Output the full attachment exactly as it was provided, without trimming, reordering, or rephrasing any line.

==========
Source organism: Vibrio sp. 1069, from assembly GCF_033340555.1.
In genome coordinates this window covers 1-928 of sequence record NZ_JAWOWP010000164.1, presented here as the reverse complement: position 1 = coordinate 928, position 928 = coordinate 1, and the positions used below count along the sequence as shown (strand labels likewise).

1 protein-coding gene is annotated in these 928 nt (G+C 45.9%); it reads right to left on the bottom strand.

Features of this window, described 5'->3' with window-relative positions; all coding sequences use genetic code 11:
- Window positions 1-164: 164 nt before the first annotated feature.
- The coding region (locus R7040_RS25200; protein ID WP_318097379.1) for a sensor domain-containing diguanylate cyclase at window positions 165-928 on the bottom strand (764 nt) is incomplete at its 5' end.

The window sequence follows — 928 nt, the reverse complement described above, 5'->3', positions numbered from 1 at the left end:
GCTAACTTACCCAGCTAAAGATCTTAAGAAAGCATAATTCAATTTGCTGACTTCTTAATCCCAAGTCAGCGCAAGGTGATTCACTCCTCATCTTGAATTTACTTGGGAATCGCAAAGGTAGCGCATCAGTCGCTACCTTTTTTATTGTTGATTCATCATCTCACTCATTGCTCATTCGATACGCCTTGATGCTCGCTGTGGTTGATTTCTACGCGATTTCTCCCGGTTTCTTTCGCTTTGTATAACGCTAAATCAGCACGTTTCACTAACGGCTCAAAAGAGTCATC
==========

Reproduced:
Source organism: Vibrio sp. 1069, from assembly GCF_033340555.1.
In genome coordinates this window covers 1-928 of sequence record NZ_JAWOWP010000164.1, presented here as the reverse complement: position 1 = coordinate 928, position 928 = coordinate 1, and the positions used below count along the sequence as shown (strand labels likewise).

1 protein-coding gene is annotated in these 928 nt (G+C 45.9%); it reads right to left on the bottom strand.

Features of this window, described 5'->3' with window-relative positions; all coding sequences use genetic code 11:
- Window positions 1-164: 164 nt before the first annotated feature.
- The coding region (locus R7040_RS25200; protein ID WP_318097379.1) for a sensor domain-containing diguanylate cyclase at window positions 165-928 on the bottom strand (764 nt) is incomplete at its 5' end.

The window sequence follows — 928 nt, the reverse complement described above, 5'->3', positions numbered from 1 at the left end:
GCTAACTTACCCAGCTAAAGATCTTAAGAAAGCATAATTCAATTTGCTGACTTCTTAATCCCAAGTCAGCGCAAGGTGATTCACTCCTCATCTTGAATTTACTTGGGAATCGCAAAGGTAGCGCATCAGTCGCTACCTTTTTTATTGTTGATTCATCATCTCACTCATTGCTCATTCGATACGCCTTGATGCTCGCTGTGGTTGATTTCTACGCGATTTCTCCCGGTTTCTTTCGCTTTGTATAACGCTAAATCAGCACGTTTCACTAACGGCTCAAAAGAGTCATC